COVID-19: Pointers and Updates for SGX listed companies

By Jolie Giouw, Adeline Goh

03-2020

As a result of the novel coronavirus (COVID-19) outbreak, various safe distancing, stop work orders, lockdowns and quarantine measures have spread across the globe. Many businesses have been adversely and severely impacted, including experiencing disruptions to operations, supply chain disruptions, lost revenue and increased costs.

In this article, we examine some of the considerations for companies listed on the Singapore Exchange Securities Trading Limited ("SGX") in light of the COVID-19 situation.

Impact on Contracts

We have previously discussed the impact of COVID-19 on any force majeure clause in contracts, as well as the possibility of invoking the doctrine of frustration in our article published on 4 February 2020, accessible here.

The other key contractual provision that may be relevant in light of COVID-19 is the material adverse change ("MAC") clause. Such clauses are commonly put in place to allow a party a right to terminate the agreement, or to provide a basis for renegotiating the agreement, if events occur that are detrimental and affect the operations or financial position of its counterparty. MAC clauses tend to be negotiated and as such, vary greatly for different contracts. Whether a party can invoke an MAC clause on the basis of COVID-19 largely depends on the form and content of the relevant provision and the extent of the effect of COVID-19 on its counterparty.

As a general rule, the more specific the MAC clause, in particular to the triggers which will allow a party to invoke the provision (for example, where there is a defined loss of revenue, a defined reduction in the net asset value, or the loss of specific contracts), the more likely it is to be enforceable and parties will have a greater degree of certainty as to their rights and obligations under the MAC clause during the COVID-19 outbreak. Whether a party can rely on a more generic MAC clause in light of COVID-19 to avoid completion of a transaction remains unclear and there is no guidance available from the Singapore courts to date. Some of the points that courts may consider include (i) the information available to the parties at the time of signing the agreement; (ii) the likely duration of the material adverse change and (iii) any disproportionate impact as compared with other businesses in the industry. Due to the uncertain outcome of litigation and potential consequential costs and delays, parties may instead consider a renegotiation of the terms of the contract to share the impact of COVID-19. Otherwise, the party that wrongfully invokes an MAC clause may end up being liable for a breach of contract instead.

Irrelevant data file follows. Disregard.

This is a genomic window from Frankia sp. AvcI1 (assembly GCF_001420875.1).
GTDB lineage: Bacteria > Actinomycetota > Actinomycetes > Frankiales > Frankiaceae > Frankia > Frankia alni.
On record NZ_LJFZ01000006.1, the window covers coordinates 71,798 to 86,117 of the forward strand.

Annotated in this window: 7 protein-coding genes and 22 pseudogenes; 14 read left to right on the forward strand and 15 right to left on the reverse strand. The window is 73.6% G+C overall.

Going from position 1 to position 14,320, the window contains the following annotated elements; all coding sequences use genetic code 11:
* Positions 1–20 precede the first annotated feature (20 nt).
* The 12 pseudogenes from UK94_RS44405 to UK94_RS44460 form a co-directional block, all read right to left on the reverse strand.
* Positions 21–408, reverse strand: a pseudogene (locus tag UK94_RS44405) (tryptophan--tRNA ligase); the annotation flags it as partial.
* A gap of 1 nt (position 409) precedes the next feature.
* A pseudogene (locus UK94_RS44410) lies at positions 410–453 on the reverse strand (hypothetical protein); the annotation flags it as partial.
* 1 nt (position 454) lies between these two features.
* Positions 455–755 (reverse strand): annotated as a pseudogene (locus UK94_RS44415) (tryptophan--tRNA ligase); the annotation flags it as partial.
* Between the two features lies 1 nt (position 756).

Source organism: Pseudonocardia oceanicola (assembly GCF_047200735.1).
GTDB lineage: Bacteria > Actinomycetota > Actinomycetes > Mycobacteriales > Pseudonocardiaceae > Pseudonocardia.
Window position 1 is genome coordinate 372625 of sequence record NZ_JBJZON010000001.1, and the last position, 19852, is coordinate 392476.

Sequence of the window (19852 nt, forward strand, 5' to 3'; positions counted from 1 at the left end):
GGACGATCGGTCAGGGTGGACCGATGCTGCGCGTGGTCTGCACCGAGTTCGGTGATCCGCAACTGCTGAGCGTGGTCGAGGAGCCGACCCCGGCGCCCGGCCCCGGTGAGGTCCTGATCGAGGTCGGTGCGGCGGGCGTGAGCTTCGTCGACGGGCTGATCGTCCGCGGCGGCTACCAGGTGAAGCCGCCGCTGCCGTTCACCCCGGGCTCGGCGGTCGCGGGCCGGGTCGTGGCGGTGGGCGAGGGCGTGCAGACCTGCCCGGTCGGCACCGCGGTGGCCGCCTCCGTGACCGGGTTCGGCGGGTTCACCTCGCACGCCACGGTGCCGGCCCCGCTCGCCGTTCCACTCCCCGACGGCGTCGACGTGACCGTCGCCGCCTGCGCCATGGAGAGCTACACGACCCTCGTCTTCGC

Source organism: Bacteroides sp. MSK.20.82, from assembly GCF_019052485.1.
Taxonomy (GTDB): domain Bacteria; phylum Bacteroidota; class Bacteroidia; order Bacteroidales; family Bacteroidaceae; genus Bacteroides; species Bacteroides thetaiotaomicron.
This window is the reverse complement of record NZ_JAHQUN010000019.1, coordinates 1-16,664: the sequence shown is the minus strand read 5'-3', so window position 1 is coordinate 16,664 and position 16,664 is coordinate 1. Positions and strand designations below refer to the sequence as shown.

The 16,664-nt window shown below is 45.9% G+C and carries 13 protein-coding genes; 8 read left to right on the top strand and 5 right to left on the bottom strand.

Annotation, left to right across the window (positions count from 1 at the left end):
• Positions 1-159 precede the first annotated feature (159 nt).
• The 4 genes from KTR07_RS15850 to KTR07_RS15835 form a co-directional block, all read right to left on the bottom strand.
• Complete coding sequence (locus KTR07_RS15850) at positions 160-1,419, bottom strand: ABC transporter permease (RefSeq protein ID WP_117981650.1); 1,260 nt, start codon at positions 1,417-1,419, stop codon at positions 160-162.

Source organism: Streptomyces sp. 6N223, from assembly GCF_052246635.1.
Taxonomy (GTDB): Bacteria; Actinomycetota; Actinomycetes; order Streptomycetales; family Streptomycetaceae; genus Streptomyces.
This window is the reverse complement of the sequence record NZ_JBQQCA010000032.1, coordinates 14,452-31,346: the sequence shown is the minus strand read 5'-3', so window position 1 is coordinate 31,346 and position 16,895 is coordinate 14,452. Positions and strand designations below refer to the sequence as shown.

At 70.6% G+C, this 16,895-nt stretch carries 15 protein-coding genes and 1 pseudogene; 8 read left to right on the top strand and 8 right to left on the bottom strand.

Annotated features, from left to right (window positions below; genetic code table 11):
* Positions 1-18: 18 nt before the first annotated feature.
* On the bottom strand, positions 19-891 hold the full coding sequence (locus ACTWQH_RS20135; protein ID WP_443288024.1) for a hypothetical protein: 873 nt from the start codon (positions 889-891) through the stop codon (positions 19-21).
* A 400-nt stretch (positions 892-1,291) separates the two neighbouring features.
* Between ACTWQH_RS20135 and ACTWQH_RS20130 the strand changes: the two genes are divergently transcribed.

For SGX-listed companies, other than contracts entered into in the ordinary course of business, the MAC clause may also be of particular importance in any proposed acquisitions/disposals where the situation due to COVID-19 may have caused the target's operations to be so materially affected such that either party may wish to terminate the agreement. The ability of a party to terminate the agreement based on COVID-19 will depend on the exact scope of the MAC clause in question and the factors above. In the context of an acquisition, a purchaser company may also face funding issues, whether due to a shortage of cashflow arising from disruptions to its business operations, or financing issues from lenders to fund the acquisition. In such situations, the purchaser is less likely to be able to rely on the MAC clause to terminate the agreement and may face contractual breach issues if it is otherwise unable to terminate the agreement or to source for alternative funds to satisfy its consideration payment obligations.

In the context of a public takeover, it should be noted that the Singapore Code on Take-overs and Mergers does not allow an offeror to withdraw an offer without the consent of the Securities Industry Council where the offeror has announced a firm intention to make an offer, unless the posting of the offer was expressed as being subject to the prior fulfilment of a specific condition and that condition has not been met. The Securities Industry Council has further stated that the fulfilment of the condition cannot depend on an unacceptable degree on the subject judgement of the offeror as such conditions can create uncertainty. Where, however, there are reasonable grounds for an offer to be conditional on specific statements, facts or estimates relating to the offeree company's business being satisfactorily confirmed, such conditions will normally be allowed to be included provided that the test is sufficiently objective and depends on the judgement of parties other than the offeror or persons acting in concert with it. Whether COVID-19 will trigger a material adverse change clause in the context of a public takeover will depend on the exact wording of the clause relied upon.

It is also common for a MAC clause to be in a placement agreement or an underwriting agreement for companies conducting fundraising exercises. Practically, the timing of the signing of such an agreement and the fundraising exercise tends to be short and the likelihood of triggering an MAC clause is low. However, given the volatility in the markets in recent weeks, depending on the language of the MAC clause, a steep decline in the stock markets between the period of signing of a placement agreement for a secondary fundraising and completion (which typically may take about two weeks) may well constitute a MAC.

In the context of loans, loan agreements often contain MAC clauses which may allow the lenders to terminate the loan arrangements. However, such a clause is unlikely to be invoked if the borrower is able to meet its repayment obligations. Notwithstanding this, companies should still consider other contractual provisions that could be triggered as a result of COVID-19's impact on their businesses which may allow the lenders to accelerate the loan, such as a breach of a financial covenant.

Companies should consider assessing how the COVID-19 virus may impact the parties’ obligations when negotiating new contracts during this period and include the relevant language or carve-out to deal with this.

Obligations of Employers

For a snapshot of employers' legal obligations in respect of COVID-19 and the measures to be taken in the workplace to reduce physical interactions amongst employees, please refer to our previously published articles as listed below:

Annual General Meetings and Filing of Annual Returns